Monday, January 27, 2014

Grammy Fashion Round-Up

The thing we love most about Grammy fashion is that anything goes. Looking at red carpet photos, you'd think everyone was attending different events. With all of the different musical genres and personalities, we get to feast our eyes on everything from traditional to far-out fashion. Below are some of our stand-out picks from last night's awards. Whether or not these stars were winners, they definitely made a statement (good or bad, you be the judge) with their attire...

Beyoncé Knowles in Michael Costello

Daft Punk

Chrissy Teigen in Johanna Johhson & John Legend

Katy Perry in Valentino

Macklemore and Ryan Lewis

Madonna in Ralph Lauren

Swizz Beatz, Alicia Keys in Armani Privé & Pharrell Williams wearing Vivienne Westwood hat

Robin Thicke & Paula Patton in Nicolas Jebran

Taylor Swift in Gucci

*Photos via Grammy.com

Friday, January 24, 2014

ASK JOEY: Being Commercial Isn't Bad

I know sometimes I can sound like a broken record, but if you want to model and don't have the height, you need to embrace the fact that you will have to go the commercial print and TV route. As I mention in a response below, most of us are born commercial types and very few have the sizes for fashion. The good news is, there will always be more opportunities in the commercial world. The sooner you realize the niche you belong in, the better off you'll be. Find a commercial agent who will help nurture your career and ride the bus in the direction it's going. If you have the talent and the drive, there's no telling where it will take you.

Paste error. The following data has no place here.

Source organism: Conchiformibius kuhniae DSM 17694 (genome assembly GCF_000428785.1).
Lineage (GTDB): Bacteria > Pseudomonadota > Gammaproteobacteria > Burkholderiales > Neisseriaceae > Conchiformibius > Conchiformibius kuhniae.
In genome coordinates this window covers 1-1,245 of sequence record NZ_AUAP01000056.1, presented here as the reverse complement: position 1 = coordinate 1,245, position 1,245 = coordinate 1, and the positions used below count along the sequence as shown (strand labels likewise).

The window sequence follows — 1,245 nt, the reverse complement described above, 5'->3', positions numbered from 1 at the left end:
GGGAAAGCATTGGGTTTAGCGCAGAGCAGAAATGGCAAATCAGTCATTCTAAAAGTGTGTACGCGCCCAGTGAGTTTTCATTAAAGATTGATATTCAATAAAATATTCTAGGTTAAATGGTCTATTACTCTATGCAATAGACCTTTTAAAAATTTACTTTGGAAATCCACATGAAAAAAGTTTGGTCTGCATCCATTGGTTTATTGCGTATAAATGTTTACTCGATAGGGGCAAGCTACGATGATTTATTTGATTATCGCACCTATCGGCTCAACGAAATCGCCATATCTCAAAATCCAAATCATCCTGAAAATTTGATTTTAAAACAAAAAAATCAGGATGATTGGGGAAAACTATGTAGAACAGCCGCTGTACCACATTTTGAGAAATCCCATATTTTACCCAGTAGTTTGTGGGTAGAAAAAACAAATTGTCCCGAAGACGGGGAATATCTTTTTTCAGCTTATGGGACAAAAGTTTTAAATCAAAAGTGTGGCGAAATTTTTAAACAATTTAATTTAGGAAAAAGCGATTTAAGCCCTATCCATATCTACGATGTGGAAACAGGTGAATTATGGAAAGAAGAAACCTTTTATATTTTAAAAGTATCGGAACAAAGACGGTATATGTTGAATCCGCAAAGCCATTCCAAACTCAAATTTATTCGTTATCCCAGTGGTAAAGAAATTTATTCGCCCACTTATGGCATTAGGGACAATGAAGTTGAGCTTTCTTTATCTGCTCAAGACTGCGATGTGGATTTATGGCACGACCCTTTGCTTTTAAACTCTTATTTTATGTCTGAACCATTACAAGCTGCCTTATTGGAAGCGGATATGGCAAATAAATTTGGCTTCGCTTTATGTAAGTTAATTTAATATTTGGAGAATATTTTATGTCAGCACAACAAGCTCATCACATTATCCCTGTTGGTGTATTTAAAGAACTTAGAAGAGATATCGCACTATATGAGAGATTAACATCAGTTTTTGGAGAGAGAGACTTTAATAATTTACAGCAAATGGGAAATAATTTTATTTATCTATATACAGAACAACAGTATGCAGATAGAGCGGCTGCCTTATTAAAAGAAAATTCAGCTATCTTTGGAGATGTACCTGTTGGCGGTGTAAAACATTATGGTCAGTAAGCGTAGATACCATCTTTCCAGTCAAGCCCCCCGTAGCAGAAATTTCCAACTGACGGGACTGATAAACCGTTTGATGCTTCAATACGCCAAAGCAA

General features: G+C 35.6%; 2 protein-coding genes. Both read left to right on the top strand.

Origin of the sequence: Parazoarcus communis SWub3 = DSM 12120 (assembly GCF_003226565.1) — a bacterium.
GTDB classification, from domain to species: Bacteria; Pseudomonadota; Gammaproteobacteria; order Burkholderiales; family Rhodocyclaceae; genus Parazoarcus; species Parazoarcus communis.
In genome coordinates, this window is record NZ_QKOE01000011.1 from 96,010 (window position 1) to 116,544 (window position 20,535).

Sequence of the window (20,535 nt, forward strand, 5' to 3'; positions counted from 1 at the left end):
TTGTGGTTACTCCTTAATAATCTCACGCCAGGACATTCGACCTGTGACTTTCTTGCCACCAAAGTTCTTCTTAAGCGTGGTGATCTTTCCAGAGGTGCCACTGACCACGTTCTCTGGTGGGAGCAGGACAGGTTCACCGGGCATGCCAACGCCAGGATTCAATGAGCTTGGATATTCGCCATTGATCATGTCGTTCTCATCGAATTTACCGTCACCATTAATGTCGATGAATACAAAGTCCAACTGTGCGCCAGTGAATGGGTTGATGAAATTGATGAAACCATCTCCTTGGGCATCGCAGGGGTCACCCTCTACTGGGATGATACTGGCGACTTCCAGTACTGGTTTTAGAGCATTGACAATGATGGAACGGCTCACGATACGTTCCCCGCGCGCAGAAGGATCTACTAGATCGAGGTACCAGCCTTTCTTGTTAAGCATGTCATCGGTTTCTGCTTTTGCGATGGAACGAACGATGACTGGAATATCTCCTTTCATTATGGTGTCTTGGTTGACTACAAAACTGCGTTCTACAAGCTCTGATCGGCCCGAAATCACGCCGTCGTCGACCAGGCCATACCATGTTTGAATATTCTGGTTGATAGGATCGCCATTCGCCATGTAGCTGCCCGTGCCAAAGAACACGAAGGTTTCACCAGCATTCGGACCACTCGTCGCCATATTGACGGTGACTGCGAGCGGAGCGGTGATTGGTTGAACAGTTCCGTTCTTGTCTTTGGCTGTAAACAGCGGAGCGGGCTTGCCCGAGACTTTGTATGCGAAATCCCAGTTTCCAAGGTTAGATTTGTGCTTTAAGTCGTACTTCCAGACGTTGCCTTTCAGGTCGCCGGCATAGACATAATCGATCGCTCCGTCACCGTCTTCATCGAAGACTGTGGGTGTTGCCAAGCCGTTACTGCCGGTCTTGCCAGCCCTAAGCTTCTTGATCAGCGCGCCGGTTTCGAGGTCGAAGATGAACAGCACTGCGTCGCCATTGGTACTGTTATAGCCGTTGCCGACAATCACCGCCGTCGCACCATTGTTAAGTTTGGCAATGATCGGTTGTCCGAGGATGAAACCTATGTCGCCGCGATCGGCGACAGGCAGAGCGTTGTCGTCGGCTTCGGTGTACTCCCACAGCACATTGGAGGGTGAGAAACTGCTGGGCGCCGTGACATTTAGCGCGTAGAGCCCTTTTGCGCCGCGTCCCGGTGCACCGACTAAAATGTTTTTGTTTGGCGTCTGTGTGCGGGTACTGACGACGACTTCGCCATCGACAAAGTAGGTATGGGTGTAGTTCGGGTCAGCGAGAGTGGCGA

I've been struggling with having "the perfect face" but being "too big" for agencies like Elite and Ford and "too small" for plus size agencies. At this point, I'm lost. Would you mind giving me some advice on where to turn next?
You are definitely a commercial model/actress, so you'll have to face the fact that you'll do well in TV and commercial print. I would suggest trying to start by finding a commercial agent you can work well with who will get you out on auditions. I would suggest getting some more variety of photos in your portfolio - not just swimwear. You need to be versatile as a commercial model or talent. Redo some of the shots in your book and get out there to meet with commercial agents.
I am a plus size model, and I want to get into print. I realize plus fitting models and print models, even in the plus industry, have different requirements. What do you think is the best way to transfer? Do I have to start from scratch?